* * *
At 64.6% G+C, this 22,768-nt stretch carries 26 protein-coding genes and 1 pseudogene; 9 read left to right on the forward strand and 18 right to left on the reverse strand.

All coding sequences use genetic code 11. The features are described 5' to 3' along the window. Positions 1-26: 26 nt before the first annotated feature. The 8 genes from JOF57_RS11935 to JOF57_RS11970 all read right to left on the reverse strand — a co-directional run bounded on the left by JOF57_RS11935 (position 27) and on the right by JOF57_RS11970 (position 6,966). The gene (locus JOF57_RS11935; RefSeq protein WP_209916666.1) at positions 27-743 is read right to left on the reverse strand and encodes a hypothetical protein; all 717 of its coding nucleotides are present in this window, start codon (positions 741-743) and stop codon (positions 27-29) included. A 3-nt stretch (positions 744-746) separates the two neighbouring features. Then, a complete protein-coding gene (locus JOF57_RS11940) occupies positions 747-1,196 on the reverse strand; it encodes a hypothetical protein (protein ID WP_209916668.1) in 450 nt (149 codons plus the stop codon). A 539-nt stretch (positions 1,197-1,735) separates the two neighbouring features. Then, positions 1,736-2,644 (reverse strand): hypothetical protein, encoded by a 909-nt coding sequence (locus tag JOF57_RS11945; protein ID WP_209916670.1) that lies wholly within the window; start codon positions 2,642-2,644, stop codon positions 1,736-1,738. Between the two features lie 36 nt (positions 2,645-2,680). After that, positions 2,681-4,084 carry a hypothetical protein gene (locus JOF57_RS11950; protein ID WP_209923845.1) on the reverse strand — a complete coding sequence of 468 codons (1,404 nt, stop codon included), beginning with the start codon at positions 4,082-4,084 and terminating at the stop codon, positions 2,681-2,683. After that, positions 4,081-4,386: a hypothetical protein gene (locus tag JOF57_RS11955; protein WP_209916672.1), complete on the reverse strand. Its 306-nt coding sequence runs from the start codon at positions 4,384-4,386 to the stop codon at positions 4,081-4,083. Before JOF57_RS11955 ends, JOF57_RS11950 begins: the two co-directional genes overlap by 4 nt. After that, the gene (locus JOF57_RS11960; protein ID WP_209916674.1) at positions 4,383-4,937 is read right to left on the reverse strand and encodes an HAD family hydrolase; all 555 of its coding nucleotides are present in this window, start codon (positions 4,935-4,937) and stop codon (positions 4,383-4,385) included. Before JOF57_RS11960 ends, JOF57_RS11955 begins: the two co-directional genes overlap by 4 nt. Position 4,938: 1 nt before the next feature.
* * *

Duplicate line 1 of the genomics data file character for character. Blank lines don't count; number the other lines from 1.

At 64.6% G+C, this 22,768-nt stretch carries 26 protein-coding genes and 1 pseudogene; 9 read left to right on the forward strand and 18 right to left on the reverse strand.